Written by Alisa Mullins
Could the Lake
Superior Zoo have taken steps to prevent the deaths of 14 animals, including a donkey, sheep, goats, a snowy owl, a
turkey vulture, and a raven, after their enclosures were engulfed in
floodwaters during a flash flood last week? PETA thinks so, and we sent
a letter to the Duluth, Minnesota, city attorney urging him to charge the zoo
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Minnesota's animal protection laws define "cruelty"
as "every act, omission, or neglect which causes
or permits unnecessary or unjustifiable pain, suffering, or death" and state
that anyone who deprives any animal of necessary shelter or causes or allows
any animal to be unjustifiably injured or killed is in violation.
In our letter to the city attorney, we pointed out that the
zoo had advance warning of the risk of flash flooding and that the same creek
that flooded the zoo had caused flooding at the facility two years ago.
These animals had no way to save themselves—they were at the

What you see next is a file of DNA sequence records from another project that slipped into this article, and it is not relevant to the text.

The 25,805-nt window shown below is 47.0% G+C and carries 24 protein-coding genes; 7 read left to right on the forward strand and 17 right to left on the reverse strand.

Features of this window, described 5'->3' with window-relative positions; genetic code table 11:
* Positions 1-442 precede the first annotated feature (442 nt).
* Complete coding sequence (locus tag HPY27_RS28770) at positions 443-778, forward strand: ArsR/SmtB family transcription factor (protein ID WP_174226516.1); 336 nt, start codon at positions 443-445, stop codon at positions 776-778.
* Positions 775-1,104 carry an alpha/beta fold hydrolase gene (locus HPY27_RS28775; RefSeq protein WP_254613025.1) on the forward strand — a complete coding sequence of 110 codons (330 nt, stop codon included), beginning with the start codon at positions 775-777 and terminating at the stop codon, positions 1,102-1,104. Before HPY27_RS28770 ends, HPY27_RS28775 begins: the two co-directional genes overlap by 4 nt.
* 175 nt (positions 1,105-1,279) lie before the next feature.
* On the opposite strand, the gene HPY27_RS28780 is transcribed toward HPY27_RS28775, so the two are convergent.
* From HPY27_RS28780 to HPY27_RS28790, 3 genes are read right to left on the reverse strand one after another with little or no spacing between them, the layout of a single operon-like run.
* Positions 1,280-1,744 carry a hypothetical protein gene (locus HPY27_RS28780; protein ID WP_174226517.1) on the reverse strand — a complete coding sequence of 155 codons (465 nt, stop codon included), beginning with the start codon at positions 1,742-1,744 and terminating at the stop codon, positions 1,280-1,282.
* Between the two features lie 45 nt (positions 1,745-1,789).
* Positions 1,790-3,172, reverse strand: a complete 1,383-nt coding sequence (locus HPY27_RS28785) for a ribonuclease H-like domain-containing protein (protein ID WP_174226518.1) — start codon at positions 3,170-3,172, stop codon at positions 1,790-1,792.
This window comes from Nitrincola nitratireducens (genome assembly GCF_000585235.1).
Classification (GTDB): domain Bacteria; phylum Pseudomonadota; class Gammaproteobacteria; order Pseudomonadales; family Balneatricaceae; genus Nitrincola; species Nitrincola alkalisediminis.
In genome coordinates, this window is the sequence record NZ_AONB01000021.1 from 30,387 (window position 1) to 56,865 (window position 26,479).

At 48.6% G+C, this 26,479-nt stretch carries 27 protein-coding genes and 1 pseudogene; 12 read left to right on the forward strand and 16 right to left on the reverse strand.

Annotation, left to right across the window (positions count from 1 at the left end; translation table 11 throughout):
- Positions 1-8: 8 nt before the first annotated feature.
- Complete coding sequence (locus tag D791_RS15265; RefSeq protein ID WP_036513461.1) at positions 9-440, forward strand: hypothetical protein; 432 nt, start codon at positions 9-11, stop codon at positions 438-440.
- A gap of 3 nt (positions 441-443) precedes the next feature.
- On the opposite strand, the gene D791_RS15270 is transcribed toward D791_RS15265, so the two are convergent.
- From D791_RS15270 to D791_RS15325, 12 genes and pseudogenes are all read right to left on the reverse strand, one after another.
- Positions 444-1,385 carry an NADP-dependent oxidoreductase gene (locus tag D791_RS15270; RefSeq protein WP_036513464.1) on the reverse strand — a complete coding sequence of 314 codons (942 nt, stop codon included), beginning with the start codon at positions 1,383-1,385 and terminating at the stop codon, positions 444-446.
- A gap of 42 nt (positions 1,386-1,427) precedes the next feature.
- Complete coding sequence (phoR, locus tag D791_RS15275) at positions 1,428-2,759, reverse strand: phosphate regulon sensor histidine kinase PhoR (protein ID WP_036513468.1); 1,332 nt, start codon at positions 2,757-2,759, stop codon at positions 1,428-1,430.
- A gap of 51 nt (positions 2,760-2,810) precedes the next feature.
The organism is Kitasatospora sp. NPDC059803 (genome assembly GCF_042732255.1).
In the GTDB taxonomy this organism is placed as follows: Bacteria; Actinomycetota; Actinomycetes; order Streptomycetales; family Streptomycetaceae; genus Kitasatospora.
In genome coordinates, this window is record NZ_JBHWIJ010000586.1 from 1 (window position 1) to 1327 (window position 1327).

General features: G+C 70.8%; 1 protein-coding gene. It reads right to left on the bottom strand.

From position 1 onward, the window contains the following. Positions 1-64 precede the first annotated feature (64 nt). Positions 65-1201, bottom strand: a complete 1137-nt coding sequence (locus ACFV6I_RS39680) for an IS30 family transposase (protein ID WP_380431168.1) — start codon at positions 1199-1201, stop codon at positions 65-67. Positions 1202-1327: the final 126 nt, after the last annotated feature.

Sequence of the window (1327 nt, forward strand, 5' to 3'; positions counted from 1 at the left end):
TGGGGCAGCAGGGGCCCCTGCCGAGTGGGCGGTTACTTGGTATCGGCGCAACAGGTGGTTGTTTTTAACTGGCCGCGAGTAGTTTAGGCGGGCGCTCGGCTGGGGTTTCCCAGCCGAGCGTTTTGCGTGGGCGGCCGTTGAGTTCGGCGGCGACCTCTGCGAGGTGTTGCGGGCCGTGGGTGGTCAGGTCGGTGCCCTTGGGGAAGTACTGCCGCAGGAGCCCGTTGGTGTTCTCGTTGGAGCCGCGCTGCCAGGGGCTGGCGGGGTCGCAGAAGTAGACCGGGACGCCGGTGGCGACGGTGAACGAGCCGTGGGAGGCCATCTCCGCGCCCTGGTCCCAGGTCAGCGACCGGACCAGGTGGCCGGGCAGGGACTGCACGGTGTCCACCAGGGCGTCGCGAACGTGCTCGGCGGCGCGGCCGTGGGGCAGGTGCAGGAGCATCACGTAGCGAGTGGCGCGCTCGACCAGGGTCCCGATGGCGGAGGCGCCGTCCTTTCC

mercy of their caretakers, who let them down in the worst possible way. If zoos
are going to confine animals to cages so that people can spend a Saturday with
the kids gawking at them, the least that they can do is to make sure that the
animals aren't swept away in a flood while the people who are supposed to be
safeguarding them are safe at home in their beds.
you have a general question for PETA and would like a response, please e-mail Info@peta.org. If you need to report cruelty to
an animal, please click
here. If you are reporting an animal in imminent danger and know where to find the
animal and if the abuse is taking place right now, please call your local
police department. If the police are unresponsive, please call PETA
immediately at 757-622-7382 and press 2.
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Almost all of us grew up eating meat, wearing leather, and going to circuses and zoos. We never considered the impact of these actions on the animals involved. For whatever reason, you are now asking the question: Why should animals have rights? Read more.